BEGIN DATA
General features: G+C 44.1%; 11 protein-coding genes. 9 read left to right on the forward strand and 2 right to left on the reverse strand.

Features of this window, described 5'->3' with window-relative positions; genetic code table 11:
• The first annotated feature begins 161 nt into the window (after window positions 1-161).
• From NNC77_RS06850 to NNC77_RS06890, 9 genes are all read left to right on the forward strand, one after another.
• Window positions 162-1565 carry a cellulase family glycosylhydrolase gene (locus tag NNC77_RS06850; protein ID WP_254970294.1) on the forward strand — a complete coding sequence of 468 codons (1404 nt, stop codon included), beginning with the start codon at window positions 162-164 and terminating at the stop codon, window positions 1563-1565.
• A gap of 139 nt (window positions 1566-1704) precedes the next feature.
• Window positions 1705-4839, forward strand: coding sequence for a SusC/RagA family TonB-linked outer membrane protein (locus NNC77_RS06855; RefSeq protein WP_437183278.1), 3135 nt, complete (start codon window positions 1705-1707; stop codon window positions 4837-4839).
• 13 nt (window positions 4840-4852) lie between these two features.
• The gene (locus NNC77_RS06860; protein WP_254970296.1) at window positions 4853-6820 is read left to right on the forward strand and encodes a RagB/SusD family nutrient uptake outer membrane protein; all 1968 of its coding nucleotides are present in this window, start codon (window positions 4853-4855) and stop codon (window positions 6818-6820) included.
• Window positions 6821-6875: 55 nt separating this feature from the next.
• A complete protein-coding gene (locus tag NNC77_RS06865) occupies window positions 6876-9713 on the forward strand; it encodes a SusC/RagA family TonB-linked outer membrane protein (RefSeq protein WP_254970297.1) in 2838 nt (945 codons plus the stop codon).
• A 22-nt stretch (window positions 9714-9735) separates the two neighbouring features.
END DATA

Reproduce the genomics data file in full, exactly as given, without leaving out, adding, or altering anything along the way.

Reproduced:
General features: G+C 44.1%; 11 protein-coding genes. 9 read left to right on the forward strand and 2 right to left on the reverse strand.

Features of this window, described 5'->3' with window-relative positions; genetic code table 11:
• The first annotated feature begins 161 nt into the window (after window positions 1-161).
• From NNC77_RS06850 to NNC77_RS06890, 9 genes are all read left to right on the forward strand, one after another.
• Window positions 162-1565 carry a cellulase family glycosylhydrolase gene (locus tag NNC77_RS06850; protein ID WP_254970294.1) on the forward strand — a complete coding sequence of 468 codons (1404 nt, stop codon included), beginning with the start codon at window positions 162-164 and terminating at the stop codon, window positions 1563-1565.
• A gap of 139 nt (window positions 1566-1704) precedes the next feature.
• Window positions 1705-4839, forward strand: coding sequence for a SusC/RagA family TonB-linked outer membrane protein (locus NNC77_RS06855; RefSeq protein WP_437183278.1), 3135 nt, complete (start codon window positions 1705-1707; stop codon window positions 4837-4839).
• 13 nt (window positions 4840-4852) lie between these two features.
• The gene (locus NNC77_RS06860; protein WP_254970296.1) at window positions 4853-6820 is read left to right on the forward strand and encodes a RagB/SusD family nutrient uptake outer membrane protein; all 1968 of its coding nucleotides are present in this window, start codon (window positions 4853-4855) and stop codon (window positions 6818-6820) included.
• Window positions 6821-6875: 55 nt separating this feature from the next.
• A complete protein-coding gene (locus tag NNC77_RS06865) occupies window positions 6876-9713 on the forward strand; it encodes a SusC/RagA family TonB-linked outer membrane protein (RefSeq protein WP_254970297.1) in 2838 nt (945 codons plus the stop codon).
• A 22-nt stretch (window positions 9714-9735) separates the two neighbouring features.